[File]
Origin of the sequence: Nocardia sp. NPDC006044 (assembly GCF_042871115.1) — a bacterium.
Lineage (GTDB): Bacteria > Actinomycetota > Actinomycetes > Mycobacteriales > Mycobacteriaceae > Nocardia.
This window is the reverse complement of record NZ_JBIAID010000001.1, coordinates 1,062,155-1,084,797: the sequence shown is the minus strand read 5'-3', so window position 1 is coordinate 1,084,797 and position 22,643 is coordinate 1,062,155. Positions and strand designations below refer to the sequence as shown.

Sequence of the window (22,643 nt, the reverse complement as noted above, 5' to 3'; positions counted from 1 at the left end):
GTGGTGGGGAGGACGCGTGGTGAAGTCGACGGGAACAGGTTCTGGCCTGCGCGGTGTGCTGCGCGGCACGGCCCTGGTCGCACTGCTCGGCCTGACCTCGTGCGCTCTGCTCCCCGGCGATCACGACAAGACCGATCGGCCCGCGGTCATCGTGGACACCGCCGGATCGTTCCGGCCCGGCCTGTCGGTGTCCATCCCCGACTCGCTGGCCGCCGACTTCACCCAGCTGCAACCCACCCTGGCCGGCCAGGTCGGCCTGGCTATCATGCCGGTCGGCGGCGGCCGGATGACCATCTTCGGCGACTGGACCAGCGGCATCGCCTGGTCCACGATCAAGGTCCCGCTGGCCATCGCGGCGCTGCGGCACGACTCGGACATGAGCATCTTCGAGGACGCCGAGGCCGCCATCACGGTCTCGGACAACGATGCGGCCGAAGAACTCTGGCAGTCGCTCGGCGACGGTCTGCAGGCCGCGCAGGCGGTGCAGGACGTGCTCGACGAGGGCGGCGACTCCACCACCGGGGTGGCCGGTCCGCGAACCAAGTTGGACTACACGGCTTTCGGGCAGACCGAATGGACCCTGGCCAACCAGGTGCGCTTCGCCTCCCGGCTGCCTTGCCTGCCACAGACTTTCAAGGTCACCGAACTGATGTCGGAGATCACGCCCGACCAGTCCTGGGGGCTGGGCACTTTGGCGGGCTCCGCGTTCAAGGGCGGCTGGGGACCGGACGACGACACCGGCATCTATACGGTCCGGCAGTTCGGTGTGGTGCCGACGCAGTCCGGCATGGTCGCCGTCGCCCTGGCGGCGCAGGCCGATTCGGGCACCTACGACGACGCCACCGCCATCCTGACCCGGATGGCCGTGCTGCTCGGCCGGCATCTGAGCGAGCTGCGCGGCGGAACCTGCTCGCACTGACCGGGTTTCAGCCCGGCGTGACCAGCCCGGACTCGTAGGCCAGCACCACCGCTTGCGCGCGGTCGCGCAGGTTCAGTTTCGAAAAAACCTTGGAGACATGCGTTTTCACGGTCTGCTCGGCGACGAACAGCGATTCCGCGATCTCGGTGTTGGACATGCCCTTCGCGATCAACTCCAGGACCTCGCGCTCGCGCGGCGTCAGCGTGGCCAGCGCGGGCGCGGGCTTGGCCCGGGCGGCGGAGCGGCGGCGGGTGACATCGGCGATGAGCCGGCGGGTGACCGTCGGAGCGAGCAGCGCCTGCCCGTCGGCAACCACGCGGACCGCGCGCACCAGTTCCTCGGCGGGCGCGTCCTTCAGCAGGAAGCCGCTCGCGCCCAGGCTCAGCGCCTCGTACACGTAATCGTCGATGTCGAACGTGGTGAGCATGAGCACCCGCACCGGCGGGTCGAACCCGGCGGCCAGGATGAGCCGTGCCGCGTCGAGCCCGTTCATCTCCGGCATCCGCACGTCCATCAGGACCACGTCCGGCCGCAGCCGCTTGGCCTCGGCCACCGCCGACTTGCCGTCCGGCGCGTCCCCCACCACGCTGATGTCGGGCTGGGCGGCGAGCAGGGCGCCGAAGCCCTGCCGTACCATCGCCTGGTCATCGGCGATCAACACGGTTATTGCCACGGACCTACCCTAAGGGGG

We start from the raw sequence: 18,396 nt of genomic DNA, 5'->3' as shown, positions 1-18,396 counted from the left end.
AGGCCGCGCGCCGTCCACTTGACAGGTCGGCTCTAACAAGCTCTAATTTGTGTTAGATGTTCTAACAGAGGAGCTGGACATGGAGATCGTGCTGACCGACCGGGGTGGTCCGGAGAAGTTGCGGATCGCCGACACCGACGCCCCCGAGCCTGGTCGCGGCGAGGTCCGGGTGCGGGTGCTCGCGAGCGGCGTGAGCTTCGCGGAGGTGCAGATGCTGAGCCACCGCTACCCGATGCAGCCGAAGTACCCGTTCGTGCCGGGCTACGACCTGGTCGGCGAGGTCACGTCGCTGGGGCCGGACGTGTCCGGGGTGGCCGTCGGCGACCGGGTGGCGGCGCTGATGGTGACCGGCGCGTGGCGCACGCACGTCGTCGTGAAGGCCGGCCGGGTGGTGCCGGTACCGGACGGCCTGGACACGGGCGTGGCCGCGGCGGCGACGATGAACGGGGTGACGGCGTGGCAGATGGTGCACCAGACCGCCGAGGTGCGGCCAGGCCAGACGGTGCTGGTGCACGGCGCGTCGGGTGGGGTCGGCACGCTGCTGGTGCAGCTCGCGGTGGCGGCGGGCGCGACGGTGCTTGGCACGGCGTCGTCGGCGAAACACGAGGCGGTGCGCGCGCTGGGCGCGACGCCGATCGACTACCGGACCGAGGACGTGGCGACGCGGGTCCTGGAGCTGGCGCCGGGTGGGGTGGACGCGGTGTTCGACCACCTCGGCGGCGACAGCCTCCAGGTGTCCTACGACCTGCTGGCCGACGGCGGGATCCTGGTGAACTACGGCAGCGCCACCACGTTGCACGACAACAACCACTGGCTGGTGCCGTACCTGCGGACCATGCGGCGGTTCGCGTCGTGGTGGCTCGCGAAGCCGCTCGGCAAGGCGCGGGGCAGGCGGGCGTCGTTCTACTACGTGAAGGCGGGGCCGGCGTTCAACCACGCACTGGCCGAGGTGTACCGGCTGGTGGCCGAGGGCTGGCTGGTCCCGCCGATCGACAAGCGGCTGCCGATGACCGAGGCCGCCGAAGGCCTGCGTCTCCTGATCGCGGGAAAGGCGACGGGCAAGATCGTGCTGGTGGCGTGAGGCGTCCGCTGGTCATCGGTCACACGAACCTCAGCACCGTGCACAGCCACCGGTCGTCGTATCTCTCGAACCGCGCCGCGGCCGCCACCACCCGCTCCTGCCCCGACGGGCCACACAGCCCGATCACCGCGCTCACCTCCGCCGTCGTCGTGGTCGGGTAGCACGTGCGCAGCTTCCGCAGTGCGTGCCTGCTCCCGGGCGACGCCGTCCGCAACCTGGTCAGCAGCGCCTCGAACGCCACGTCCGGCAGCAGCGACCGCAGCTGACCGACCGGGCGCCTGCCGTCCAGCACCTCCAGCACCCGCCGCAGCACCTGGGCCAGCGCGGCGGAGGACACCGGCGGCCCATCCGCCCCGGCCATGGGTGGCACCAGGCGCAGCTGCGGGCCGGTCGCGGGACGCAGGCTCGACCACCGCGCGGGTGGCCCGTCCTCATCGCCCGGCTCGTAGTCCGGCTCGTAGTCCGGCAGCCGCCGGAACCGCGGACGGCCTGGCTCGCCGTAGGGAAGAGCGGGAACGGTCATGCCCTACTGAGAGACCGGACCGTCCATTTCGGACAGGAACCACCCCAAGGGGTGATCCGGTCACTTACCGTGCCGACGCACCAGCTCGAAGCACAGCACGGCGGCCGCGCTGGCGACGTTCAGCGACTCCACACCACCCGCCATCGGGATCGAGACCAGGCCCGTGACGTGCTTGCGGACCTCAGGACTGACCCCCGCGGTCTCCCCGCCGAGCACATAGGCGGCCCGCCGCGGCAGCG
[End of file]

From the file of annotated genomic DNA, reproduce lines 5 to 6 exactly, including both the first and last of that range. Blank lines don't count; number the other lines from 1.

GTGGTGGGGAGGACGCGTGGTGAAGTCGACGGGAACAGGTTCTGGCCTGCGCGGTGTGCTGCGCGGCACGGCCCTGGTCGCACTGCTCGGCCTGACCTCGTGCGCTCTGCTCCCCGGCGATCACGACAAGACCGATCGGCCCGCGGTCATCGTGGACACCGCCGGATCGTTCCGGCCCGGCCTGTCGGTGTCCATCCCCGACTCGCTGGCCGCCGACTTCACCCAGCTGCAACCCACCCTGGCCGGCCAGGTCGGCCTGGCTATCATGCCGGTCGGCGGCGGCCGGATGACCATCTTCGGCGACTGGACCAGCGGCATCGCCTGGTCCACGATCAAGGTCCCGCTGGCCATCGCGGCGCTGCGGCACGACTCGGACATGAGCATCTTCGAGGACGCCGAGGCCGCCATCACGGTCTCGGACAACGATGCGGCCGAAGAACTCTGGCAGTCGCTCGGCGACGGTCTGCAGGCCGCGCAGGCGGTGCAGGACGTGCTCGACGAGGGCGGCGACTCCACCACCGGGGTGGCCGGTCCGCGAACCAAGTTGGACTACACGGCTTTCGGGCAGACCGAATGGACCCTGGCCAACCAGGTGCGCTTCGCCTCCCGGCTGCCTTGCCTGCCACAGACTTTCAAGGTCACCGAACTGATGTCGGAGATCACGCCCGACCAGTCCTGGGGGCTGGGCACTTTGGCGGGCTCCGCGTTCAAGGGCGGCTGGGGACCGGACGACGACACCGGCATCTATACGGTCCGGCAGTTCGGTGTGGTGCCGACGCAGTCCGGCATGGTCGCCGTCGCCCTGGCGGCGCAGGCCGATTCGGGCACCTACGACGACGCCACCGCCATCCTGACCCGGATGGCCGTGCTGCTCGGCCGGCATCTGAGCGAGCTGCGCGGCGGAACCTGCTCGCACTGACCGGGTTTCAGCCCGGCGTGACCAGCCCGGACTCGTAGGCCAGCACCACCGCTTGCGCGCGGTCGCGCAGGTTCAGTTTCGAAAAAACCTTGGAGACATGCGTTTTCACGGTCTGCTCGGCGACGAACAGCGATTCCGCGATCTCGGTGTTGGACATGCCCTTCGCGATCAACTCCAGGACCTCGCGCTCGCGCGGCGTCAGCGTGGCCAGCGCGGGCGCGGGCTTGGCCCGGGCGGCGGAGCGGCGGCGGGTGACATCGGCGATGAGCCGGCGGGTGACCGTCGGAGCGAGCAGCGCCTGCCCGTCGGCAACCACGCGGACCGCGCGCACCAGTTCCTCGGCGGGCGCGTCCTTCAGCAGGAAGCCGCTCGCGCCCAGGCTCAGCGCCTCGTACACGTAATCGTCGATGTCGAACGTGGTGAGCATGAGCACCCGCACCGGCGGGTCGAACCCGGCGGCCAGGATGAGCCGTGCCGCGTCGAGCCCGTTCATCTCCGGCATCCGCACGTCCATCAGGACCACGTCCGGCCGCAGCCGCTTGGCCTCGGCCACCGCCGACTTGCCGTCCGGCGCGTCCCCCACCACGCTGATGTCGGGCTGGGCGGCGAGCAGGGCGCCGAAGCCCTGCCGTACCATCGCCTGGTCATCGGCGATCAACACGGTTATTGCCACGGACCTACCCTAAGGGGG

We start from the raw sequence: 18,396 nt of genomic DNA, 5'->3' as shown, positions 1-18,396 counted from the left end.